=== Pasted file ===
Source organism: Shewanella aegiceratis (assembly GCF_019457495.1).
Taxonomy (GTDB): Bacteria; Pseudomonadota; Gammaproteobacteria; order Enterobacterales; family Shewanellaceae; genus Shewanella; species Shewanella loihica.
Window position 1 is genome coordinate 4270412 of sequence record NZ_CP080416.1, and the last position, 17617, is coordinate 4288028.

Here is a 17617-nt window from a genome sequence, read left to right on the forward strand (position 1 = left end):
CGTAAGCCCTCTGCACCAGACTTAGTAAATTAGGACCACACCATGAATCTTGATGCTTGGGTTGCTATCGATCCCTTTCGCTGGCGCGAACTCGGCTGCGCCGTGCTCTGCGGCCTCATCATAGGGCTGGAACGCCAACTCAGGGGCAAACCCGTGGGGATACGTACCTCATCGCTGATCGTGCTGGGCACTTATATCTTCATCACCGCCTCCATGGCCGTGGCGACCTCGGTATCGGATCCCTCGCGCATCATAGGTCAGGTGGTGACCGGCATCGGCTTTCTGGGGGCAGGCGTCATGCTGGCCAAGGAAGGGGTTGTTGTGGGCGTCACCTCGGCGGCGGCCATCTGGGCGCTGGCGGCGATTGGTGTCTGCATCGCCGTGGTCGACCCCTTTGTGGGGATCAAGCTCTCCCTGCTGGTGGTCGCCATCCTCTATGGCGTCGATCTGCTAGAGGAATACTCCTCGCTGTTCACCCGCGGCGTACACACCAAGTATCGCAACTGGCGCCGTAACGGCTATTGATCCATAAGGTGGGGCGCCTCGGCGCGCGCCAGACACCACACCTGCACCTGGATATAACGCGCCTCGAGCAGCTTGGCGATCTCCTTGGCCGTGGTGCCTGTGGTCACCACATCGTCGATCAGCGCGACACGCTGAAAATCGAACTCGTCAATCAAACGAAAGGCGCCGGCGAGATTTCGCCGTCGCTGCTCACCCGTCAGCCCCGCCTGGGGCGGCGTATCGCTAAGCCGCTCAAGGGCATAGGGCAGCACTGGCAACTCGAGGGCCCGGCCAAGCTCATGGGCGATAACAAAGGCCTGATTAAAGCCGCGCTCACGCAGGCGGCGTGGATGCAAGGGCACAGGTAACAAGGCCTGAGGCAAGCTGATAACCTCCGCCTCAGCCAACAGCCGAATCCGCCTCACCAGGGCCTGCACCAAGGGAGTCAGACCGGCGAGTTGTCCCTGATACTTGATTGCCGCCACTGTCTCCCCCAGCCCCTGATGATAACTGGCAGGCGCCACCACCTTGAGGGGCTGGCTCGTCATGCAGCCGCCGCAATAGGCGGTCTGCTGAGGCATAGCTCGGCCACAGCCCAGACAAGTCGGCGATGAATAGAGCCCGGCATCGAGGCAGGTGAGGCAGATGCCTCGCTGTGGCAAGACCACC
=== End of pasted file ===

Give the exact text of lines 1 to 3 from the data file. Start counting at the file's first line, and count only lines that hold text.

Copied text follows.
Source organism: Shewanella aegiceratis (assembly GCF_019457495.1).
Taxonomy (GTDB): Bacteria; Pseudomonadota; Gammaproteobacteria; order Enterobacterales; family Shewanellaceae; genus Shewanella; species Shewanella loihica.
Window position 1 is genome coordinate 4270412 of sequence record NZ_CP080416.1, and the last position, 17617, is coordinate 4288028.